Citing a new report that it commissioned, the New England Council, which represents businesses, academic institutions and health organizations throughout New England, issued a warning on Wednesday that the region could face severe economic consequences without rapid construction of new liquefied natural gas (LNG) import terminals.
The report titled “The Economic Imperative for Additional LNG Supplies in New England” was done by Polestar Communications and Strategic Analysis. It concludes that enhanced LNG infrastructure, mainly new import terminals, in New England will help moderate natural gas price volatility and lower gas prices. Without new LNG infrastructure, the region will face a supply crisis.
High gas prices and volatility have “forced businesses and consumers in New England to pay at least $500 million more for electricity every year since 2001,” said James T. Brett, CEO of the council. “Given the lead time it takes to permit and construct new natural gas infrastructure facilities, actions deferred or undertaken now will significantly influence the region’s economic growth for years to come.”
Brett also referred to a recent study by the Interstate Natural Gas Association of America that estimated that a two-year delay in natural gas system infrastructure expansion could potentially cost the region $3 billion between 2005 and 2010 in higher natural gas prices.
“The high cost of natural gas in the region places businesses, especially manufacturers, in New England at a disadvantage with nationwide competitors and causes the region to be a less attractive option for new facilities and new jobs,” Brett said.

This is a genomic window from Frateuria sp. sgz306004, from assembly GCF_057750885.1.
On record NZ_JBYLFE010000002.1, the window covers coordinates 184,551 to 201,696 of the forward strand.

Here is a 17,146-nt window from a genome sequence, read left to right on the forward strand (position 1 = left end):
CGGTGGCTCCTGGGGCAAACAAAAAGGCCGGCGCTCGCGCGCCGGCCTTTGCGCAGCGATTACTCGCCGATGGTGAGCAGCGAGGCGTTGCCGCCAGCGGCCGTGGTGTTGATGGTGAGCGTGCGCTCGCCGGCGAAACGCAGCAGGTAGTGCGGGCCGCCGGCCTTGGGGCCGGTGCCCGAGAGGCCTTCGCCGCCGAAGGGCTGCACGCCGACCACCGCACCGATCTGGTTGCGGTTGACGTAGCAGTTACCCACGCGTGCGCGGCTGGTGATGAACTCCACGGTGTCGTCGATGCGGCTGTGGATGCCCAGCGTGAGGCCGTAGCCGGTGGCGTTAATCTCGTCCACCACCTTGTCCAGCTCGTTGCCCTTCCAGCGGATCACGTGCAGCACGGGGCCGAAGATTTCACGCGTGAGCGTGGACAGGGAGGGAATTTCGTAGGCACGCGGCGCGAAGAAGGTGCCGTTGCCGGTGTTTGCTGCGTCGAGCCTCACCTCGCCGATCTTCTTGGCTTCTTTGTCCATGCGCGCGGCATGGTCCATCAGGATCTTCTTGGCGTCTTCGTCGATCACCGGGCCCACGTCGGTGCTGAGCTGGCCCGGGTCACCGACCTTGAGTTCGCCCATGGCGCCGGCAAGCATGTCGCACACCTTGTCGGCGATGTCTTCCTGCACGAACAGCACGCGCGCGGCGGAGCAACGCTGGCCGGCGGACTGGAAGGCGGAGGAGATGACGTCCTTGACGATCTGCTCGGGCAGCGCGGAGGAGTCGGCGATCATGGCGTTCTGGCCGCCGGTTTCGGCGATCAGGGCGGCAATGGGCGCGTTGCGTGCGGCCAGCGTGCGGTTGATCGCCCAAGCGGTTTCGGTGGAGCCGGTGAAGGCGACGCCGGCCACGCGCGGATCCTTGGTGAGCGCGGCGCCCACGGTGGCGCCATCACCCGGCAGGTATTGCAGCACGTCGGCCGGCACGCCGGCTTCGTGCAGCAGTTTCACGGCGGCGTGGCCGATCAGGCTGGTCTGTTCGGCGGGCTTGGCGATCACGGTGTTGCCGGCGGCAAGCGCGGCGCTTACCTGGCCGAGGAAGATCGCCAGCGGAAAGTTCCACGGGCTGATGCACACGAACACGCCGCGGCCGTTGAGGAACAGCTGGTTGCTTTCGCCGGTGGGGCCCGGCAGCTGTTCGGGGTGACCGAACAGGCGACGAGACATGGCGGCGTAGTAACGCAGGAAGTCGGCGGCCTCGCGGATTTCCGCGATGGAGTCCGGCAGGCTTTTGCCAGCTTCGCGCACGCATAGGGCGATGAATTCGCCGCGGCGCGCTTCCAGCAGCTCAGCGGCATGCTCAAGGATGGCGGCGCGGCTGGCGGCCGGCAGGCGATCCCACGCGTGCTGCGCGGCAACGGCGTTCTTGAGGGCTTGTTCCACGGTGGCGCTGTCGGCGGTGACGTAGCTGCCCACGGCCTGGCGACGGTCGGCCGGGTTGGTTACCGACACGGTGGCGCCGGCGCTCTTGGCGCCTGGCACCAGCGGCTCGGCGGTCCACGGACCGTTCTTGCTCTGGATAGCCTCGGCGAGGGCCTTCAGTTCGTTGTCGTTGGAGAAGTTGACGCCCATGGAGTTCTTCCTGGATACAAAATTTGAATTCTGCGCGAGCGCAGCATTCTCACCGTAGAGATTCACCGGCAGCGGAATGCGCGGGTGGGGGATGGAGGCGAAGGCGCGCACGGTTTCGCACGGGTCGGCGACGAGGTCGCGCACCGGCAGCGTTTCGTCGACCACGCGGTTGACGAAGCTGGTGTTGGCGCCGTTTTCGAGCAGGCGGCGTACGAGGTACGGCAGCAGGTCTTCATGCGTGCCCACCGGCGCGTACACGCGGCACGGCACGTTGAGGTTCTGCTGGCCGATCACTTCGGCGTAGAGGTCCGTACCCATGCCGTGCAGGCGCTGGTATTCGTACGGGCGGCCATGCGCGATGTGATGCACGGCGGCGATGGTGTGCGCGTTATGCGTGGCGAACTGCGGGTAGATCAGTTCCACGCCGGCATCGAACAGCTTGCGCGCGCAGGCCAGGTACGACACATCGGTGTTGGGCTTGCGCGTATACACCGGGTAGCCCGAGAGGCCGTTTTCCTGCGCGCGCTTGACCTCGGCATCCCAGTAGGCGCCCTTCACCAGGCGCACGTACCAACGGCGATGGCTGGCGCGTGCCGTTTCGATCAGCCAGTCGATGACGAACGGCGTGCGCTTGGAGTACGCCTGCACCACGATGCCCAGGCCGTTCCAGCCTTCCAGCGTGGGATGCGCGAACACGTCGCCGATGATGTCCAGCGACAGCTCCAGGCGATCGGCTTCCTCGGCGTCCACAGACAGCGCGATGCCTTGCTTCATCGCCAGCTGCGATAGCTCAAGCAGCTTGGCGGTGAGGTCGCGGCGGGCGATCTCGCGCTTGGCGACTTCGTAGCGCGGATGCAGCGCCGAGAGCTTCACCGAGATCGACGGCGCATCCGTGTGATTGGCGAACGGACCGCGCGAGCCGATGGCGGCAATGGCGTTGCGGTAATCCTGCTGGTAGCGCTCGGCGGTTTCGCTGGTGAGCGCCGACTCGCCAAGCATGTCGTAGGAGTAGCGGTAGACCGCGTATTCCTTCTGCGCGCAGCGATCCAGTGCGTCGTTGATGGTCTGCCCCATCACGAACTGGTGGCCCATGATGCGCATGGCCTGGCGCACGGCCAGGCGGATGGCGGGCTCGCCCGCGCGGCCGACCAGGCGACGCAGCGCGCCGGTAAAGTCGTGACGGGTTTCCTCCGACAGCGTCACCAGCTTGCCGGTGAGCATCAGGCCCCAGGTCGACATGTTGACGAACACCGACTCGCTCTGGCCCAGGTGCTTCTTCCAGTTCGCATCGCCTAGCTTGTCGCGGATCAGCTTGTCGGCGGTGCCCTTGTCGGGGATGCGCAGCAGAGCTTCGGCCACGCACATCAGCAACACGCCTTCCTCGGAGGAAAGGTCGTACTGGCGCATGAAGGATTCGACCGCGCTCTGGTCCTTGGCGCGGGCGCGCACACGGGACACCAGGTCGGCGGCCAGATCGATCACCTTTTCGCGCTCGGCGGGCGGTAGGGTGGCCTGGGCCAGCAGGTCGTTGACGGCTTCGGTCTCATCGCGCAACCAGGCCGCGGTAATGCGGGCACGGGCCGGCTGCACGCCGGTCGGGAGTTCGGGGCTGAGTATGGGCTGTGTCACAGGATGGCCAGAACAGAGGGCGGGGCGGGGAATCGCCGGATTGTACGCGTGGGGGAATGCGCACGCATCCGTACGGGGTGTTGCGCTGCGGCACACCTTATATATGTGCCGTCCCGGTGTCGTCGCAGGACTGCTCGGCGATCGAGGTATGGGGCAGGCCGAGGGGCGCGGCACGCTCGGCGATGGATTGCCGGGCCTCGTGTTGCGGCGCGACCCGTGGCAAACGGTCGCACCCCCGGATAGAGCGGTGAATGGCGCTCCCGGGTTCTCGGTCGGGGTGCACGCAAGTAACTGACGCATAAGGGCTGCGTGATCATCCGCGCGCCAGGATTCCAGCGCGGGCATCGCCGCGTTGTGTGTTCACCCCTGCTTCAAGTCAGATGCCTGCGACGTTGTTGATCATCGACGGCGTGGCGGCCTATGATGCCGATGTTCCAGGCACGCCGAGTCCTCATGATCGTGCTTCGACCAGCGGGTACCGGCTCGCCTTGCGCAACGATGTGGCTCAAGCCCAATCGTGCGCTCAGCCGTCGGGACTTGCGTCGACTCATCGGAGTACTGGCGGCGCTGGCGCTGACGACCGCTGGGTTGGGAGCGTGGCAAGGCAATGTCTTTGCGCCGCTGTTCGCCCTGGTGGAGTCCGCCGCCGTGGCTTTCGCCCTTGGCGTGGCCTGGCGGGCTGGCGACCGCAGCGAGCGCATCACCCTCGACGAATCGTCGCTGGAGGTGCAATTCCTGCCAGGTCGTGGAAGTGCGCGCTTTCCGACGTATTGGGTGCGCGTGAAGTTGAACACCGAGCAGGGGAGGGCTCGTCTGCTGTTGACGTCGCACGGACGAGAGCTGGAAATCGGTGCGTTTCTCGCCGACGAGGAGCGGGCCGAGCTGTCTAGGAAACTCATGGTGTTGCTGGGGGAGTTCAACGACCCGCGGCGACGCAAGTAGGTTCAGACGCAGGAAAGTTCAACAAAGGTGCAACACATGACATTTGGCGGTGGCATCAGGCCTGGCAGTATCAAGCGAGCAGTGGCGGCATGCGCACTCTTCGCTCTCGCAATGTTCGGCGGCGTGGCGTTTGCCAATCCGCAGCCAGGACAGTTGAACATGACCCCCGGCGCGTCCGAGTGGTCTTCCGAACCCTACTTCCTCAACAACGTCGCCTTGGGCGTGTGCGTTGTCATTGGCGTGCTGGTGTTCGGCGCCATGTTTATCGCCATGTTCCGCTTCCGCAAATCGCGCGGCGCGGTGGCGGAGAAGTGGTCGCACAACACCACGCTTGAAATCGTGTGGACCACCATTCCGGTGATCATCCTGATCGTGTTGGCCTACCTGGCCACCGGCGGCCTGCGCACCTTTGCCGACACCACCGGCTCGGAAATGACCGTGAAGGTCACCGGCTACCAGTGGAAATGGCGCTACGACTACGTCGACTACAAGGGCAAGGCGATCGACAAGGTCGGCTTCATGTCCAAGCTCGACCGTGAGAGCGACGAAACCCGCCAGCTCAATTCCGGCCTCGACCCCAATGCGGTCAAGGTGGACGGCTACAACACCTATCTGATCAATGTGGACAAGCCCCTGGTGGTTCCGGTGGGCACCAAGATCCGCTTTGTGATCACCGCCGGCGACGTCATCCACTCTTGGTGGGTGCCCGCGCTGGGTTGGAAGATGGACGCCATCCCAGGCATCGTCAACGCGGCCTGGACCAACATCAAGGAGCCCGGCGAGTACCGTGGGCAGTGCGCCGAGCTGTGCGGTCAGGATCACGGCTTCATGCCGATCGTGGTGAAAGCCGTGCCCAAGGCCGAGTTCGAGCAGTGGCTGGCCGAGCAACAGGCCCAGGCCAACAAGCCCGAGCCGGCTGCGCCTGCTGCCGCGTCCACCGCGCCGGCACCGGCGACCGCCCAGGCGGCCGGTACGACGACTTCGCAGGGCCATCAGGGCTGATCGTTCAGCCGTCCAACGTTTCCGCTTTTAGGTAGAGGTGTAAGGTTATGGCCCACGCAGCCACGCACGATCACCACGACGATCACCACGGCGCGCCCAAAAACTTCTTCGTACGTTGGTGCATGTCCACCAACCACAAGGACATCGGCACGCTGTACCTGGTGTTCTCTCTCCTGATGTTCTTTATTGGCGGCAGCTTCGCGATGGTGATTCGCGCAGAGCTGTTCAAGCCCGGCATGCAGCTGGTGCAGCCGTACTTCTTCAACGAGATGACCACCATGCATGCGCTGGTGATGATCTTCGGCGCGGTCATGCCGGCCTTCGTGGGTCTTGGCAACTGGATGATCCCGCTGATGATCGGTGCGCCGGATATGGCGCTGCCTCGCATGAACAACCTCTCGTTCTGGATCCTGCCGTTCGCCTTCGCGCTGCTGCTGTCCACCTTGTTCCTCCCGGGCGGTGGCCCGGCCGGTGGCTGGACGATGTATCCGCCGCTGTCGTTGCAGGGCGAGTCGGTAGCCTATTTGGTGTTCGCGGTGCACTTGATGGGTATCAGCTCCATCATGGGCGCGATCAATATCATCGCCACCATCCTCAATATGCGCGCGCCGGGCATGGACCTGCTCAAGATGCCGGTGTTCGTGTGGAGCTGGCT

Mark Kalpin of Wilmer Cutler Pickering Hale Dorr LLP and chairman of the council’s energy and environment committee, said that projections by the federal government and private consultants indicate that by 2010 New England gas demand will equal or exceed available supply.
New England experienced a dramatic increase in gas demand over the last decade, rising 70% from 1993 to 2003. Not only is natural gas used to heat 2.1 million residences and 240,000 industrial and commercial businesses in New England, but 42% of the region’s natural gas also is used to generate its electricity.
In 2003, the U.S. Department of Energy noted that New England consumers paid 30% more for natural gas than the national average because of its geographic location and lack of indigenous supplies. The Polestar report said that at a point in 2004, manufacturers in New England were paying 83% more than the national average for natural gas.
The report also notes that on peak demand days, the region’s natural gas pipeline system operates at 90% capacity, leaving little room for future growth and that during a cold snap in January 2004, the gas supply system was stretched to its capacity at key points.
In exploring the supply options, the report concludes that new LNG infrastructure located in New England is the most realistic choice for bringing additional substantial supplies to the region. Currently, LNG provides nearly 20% of the region’s annual consumption of natural gas, but on the coldest days of winter that number can double to up to 40%.